Written by: Thomas G. Smith, CHAE
It has been many years now since Ethics education was added as a requirement for CHAE/CHTP maintenance. It was an addition that the HFTP Global board approved of during my tenure as a way to not only account for a designee’s knowledge of the industry, but also as a benchmark for the high standards established relative to behavior and decision-making. Subsequently the ethics-focused sessions offered have been more theory than application, mostly with similar themes: right vs. wrong; good vs. evil; black vs. white. A program that offered real-world scenarios, that would provide food for thought and give attendees pause, was a natural next step.
Last spring, I partnered with Daniel Conti, Jr., CHAE, CAM and Wendy Robinson, CHAE to present the session “50 Shades of Gray” at the inaugural Club Summit in New Orleans, Louisiana USA. The idea was to present real-life, difficult scenarios that could be responded to in a number of ways. The interactive session was designed so that participants could hear the examples (which really did happen) and then hash out the multiple ways to handle the situations. We are now presenting the same session at the upcoming HFTP Annual Convention. In anticipation of that session, I thought I would open up the audience to the HFTP community for discussion.
Here is the scenario that pushed me toward designing the session and how I managed the conundrum. How would you respond to this situation?
A club professional friend of mine called me about an issue at her club and was asking for advice. She had been asked to give her general manager’s bonus check in a 1099 rather than payroll. It wasn’t difficult for me to reply, as I also had encountered this issue a few times previously. I told her to email the general manager and let him know that she was unable to find anything on the U.S. Department of Labor website that would allow her to do what he had requested, but that if he could find something, she would be glad to handle it that way.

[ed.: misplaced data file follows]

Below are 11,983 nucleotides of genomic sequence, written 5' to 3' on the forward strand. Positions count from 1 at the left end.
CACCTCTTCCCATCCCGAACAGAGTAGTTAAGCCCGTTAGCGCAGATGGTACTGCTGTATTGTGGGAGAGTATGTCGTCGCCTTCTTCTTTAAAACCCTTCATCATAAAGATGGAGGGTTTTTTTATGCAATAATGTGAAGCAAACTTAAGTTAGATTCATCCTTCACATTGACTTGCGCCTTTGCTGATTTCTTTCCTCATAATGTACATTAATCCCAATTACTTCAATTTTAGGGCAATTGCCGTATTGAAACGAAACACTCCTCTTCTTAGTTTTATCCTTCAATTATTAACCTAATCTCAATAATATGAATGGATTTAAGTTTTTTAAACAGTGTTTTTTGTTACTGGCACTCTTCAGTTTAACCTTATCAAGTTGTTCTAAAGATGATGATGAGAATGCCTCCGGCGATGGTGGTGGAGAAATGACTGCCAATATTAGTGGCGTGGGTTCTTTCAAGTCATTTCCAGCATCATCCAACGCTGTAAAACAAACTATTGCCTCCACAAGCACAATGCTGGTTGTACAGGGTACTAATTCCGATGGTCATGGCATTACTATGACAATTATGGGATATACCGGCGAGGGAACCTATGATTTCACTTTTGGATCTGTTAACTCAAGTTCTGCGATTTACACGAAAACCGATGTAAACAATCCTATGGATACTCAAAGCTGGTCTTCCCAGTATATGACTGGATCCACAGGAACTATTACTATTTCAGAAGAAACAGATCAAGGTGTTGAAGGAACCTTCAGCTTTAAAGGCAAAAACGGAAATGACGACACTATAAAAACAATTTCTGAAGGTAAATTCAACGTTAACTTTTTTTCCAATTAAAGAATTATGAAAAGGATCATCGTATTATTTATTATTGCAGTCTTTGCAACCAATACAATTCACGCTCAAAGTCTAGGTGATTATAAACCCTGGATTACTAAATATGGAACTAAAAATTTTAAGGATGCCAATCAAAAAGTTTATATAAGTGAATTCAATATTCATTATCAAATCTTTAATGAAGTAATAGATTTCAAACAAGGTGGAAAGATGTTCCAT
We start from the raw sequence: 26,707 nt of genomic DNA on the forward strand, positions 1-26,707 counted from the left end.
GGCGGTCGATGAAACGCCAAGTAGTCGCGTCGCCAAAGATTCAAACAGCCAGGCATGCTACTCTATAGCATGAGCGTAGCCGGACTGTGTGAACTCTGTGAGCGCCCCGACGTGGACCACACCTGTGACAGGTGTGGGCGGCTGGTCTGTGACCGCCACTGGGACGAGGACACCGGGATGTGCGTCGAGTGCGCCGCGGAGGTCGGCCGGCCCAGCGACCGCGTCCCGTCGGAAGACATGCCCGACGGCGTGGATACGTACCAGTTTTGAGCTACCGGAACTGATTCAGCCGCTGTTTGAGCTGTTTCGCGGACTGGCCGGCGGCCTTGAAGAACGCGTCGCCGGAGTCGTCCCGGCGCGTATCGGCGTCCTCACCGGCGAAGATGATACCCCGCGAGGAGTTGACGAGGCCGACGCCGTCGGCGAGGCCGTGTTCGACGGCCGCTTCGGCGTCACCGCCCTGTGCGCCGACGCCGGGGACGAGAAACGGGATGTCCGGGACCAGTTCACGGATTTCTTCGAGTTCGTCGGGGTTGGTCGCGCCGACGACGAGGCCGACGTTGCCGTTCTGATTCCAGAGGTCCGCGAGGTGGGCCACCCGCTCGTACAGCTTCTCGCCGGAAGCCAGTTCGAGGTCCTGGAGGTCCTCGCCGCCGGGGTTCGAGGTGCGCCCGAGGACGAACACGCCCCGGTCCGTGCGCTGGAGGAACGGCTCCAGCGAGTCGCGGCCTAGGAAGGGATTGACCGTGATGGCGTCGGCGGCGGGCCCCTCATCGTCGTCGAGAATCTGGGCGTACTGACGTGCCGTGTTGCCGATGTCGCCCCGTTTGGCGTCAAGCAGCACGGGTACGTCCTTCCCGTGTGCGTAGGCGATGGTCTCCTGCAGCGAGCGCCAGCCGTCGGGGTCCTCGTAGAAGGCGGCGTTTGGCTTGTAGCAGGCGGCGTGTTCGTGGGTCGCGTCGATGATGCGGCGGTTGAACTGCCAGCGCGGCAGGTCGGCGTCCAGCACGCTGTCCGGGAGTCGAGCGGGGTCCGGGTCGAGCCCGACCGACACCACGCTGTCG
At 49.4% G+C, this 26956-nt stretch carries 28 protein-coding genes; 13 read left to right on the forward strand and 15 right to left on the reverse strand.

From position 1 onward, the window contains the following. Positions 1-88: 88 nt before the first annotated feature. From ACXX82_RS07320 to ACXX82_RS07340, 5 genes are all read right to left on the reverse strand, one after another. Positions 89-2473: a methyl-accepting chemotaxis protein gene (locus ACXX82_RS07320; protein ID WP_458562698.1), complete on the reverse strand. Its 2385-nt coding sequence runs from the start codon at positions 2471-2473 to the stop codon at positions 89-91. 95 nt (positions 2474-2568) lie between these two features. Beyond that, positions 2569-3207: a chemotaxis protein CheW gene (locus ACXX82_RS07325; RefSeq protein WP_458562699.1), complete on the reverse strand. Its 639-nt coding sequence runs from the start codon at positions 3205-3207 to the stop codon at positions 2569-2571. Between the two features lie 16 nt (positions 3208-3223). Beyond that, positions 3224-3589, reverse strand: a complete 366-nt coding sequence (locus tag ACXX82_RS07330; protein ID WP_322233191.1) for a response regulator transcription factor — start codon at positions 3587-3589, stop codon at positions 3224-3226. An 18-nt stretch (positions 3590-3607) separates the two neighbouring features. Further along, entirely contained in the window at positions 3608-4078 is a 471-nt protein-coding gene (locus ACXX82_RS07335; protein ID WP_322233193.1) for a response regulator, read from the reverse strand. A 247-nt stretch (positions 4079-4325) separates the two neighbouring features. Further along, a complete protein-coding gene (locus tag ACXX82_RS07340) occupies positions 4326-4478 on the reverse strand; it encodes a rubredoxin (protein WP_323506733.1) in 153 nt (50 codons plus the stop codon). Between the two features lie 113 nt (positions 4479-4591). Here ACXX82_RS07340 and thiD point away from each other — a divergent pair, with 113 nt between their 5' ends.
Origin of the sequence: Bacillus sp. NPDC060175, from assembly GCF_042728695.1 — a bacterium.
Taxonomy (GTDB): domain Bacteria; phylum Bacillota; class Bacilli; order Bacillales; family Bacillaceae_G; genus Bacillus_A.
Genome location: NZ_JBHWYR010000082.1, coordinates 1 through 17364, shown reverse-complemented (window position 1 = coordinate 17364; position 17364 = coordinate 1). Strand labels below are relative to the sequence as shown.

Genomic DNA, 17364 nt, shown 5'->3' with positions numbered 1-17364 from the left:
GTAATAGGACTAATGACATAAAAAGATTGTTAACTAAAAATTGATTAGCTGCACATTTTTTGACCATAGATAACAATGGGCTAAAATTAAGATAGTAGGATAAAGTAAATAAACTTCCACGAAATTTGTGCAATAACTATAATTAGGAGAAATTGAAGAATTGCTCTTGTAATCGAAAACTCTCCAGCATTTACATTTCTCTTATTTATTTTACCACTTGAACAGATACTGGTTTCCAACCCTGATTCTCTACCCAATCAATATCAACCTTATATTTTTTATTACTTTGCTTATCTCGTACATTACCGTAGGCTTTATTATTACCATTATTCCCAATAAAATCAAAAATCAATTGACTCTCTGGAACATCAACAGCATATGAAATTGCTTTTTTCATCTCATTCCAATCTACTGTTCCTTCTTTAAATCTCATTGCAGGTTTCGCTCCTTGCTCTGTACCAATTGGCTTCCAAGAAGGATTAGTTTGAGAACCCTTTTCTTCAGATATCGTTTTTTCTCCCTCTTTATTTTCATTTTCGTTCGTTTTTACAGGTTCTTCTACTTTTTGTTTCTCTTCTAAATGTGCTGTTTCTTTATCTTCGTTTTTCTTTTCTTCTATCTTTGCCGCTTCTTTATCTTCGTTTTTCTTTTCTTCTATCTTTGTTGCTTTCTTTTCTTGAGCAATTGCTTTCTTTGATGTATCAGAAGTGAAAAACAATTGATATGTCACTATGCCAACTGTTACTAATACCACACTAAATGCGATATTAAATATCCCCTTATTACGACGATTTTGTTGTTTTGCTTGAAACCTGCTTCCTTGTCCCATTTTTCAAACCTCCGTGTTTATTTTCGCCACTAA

It felt great when she called me five minutes later to tell me that he had come out of his office and he said, “Oh, I didn’t mean for you to do that,” and the matter was settled.
Getting things in writing is my number one tip for keeping business dealings within an ethical lane and protecting your career. This is a small example, but a very straight forward one that demonstrates how to maneuver someone away from asking you to perform unethically on their behalf, while also protecting your job.
A strict, policy of black and white behavior is easy to follow in the best of circumstances, but we don’t live in a perfect world. Job security, company culture and board dynamics are just a few examples of things that can affect each situation. In our session, we share experiences, allow our colleagues to share, discuss setting the right example and how to keep your colleagues, managers and boards on an ethical path. Let us learn from each other. Comment with your scenarios here and perhaps we can address them in this forum.
Thomas G. Smith, CHAE is chief business officer at Imperial Golf Club and speaker at the upcoming HFTP 2018 Annual Convention, taking place October 24 – 26, 2018 at the Minneapolis Convention Center in Minneapolis, Minnesota USA. He is an HFTP Global Past President and a member of the HFTP Club Advisory Council.1